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‘Harvey Weinstein–esque’ Producer Tried to End Career

‘Harvey Weinstein–esque’ Producer Tried to End Career

‘Harvey Weinstein–esque’ Producer Tried to End Career

Jennifer Esposito is recalling how “a Harvey Weinstein–esque type person” tried to end her early acting career.

The Blue Bloods actress detailed on a recent episode of the She Pivots podcast the impact this “notorious, brutal” producer, whom she did not name, had on her.

“He fired me for no reason,” she said of a past project. “He wanted someone else and he got her.” However, it didn’t stop there. Esposito claimed the producer attempted to keep her from getting any additional work in Hollywood.

“But then, like, anybody that called was like, ‘Hey, I want to hire her.’ He was like, ‘Don’t hire her,’” The Boys stars explained. “He said I was a drug addict, locked myself in the trailer. Never happened. I don’t do drugs. Never did. If you do, great. It’s just not me.”

“He literally had the power, and he used it to completely end a young girl’s career at 26 years old,” she continued. Esposito added that she was eventually dropped by her agency, claiming they knew about his treatment toward her but said they couldn’t do anything to help. “I casually got moved to the desk of the assistant and then casually [pushed] out the door, and I couldn’t get work. I didn’t have an agent and a manager for two and a half years.”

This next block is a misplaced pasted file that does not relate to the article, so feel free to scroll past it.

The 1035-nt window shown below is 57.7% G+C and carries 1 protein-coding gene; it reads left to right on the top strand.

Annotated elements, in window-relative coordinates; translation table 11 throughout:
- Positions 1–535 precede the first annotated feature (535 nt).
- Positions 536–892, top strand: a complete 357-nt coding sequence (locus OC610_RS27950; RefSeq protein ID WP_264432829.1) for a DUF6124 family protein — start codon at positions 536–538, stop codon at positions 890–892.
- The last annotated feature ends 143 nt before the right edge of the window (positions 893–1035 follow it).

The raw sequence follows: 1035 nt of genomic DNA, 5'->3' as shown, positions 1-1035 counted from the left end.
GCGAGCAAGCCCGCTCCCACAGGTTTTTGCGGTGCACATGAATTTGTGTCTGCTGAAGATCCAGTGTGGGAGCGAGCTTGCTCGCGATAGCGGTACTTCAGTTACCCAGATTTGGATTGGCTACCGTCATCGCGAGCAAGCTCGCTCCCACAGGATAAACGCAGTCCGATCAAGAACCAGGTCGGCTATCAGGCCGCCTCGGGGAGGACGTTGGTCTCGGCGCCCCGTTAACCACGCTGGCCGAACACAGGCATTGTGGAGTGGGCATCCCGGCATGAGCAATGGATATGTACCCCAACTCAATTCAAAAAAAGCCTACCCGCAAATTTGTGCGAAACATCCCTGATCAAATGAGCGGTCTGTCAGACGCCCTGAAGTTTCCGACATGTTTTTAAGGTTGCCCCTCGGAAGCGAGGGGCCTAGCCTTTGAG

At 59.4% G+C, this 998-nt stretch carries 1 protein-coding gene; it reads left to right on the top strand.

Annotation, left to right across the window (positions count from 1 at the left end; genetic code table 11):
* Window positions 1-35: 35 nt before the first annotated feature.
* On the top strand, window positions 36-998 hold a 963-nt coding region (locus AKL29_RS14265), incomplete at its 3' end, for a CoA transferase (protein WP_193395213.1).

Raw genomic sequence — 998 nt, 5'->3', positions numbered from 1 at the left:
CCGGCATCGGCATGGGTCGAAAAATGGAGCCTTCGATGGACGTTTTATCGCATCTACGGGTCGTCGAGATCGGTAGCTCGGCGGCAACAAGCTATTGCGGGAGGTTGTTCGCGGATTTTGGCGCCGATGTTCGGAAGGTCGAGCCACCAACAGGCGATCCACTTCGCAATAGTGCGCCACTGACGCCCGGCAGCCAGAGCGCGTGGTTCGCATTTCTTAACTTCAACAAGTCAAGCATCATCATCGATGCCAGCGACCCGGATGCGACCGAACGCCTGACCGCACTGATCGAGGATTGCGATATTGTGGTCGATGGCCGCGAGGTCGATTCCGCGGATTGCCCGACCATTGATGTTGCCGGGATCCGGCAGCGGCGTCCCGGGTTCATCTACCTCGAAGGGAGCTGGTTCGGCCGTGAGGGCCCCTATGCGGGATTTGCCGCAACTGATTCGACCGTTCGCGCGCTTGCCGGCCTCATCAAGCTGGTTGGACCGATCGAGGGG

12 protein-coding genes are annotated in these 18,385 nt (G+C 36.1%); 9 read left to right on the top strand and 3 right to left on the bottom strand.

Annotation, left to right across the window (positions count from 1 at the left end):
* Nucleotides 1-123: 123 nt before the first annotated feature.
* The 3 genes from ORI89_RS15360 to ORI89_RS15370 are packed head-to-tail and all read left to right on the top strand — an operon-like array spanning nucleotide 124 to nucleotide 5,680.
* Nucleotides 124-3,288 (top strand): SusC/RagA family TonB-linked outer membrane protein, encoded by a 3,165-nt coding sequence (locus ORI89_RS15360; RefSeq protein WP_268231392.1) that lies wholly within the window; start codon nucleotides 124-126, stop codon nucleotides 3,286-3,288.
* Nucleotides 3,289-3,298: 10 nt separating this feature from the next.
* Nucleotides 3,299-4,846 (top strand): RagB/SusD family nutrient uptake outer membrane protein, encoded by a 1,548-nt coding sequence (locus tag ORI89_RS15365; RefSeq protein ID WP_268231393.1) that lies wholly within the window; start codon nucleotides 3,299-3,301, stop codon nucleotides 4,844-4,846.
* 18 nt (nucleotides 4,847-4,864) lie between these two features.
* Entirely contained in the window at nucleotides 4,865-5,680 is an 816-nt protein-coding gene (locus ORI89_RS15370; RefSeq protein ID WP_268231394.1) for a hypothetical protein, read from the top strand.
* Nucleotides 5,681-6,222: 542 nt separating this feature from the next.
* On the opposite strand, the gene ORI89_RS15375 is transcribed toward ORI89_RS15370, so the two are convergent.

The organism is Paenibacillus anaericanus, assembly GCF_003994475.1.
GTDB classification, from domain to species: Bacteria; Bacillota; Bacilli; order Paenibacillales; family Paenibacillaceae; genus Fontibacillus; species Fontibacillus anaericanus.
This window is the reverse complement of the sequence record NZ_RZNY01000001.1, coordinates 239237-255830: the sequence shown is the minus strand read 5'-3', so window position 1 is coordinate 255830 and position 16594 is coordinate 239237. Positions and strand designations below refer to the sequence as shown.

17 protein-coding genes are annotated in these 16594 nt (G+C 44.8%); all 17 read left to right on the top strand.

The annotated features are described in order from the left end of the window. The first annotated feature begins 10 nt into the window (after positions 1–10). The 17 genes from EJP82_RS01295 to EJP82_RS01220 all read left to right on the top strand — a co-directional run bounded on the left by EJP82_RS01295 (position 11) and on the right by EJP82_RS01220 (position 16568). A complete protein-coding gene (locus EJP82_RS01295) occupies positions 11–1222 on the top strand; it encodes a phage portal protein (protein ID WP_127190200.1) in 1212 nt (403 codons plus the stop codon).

As she looked back, Esposito described it as a “really, really painful time” because “he literally — that kid who was waiting tables, and a kid who had this dream since she was a baby — he literally, he took it, because he could, and killed it.”

The actress landed her first role in the 1996 TV movie The Sunshine Boys. She ultimately went out to land recurring roles in several TV series including Spin City, Judging Amy, Blue Bloods, Samantha Who?, NCIS, The Boys, Awkwafina Is Nora from Queens and more.

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Esposito also told host Emily Tisch Sussman that her recent directorial debut Fresh Kills, which she also produced and starred in, was a result of what happened to her earlier in her career.

“I know for a fact that if that didn’t happen with that producer and my road had been easier, I would have never written and directed what I just did,” she said. “Because, as I’ve said to a few people that know me well, Fresh Kills, the film was for the 26-year-old kid who got slaughtered.”

The movie, released on June 14, follows a loyal woman of a Staten Island–based organized crime family in the late 1980s.

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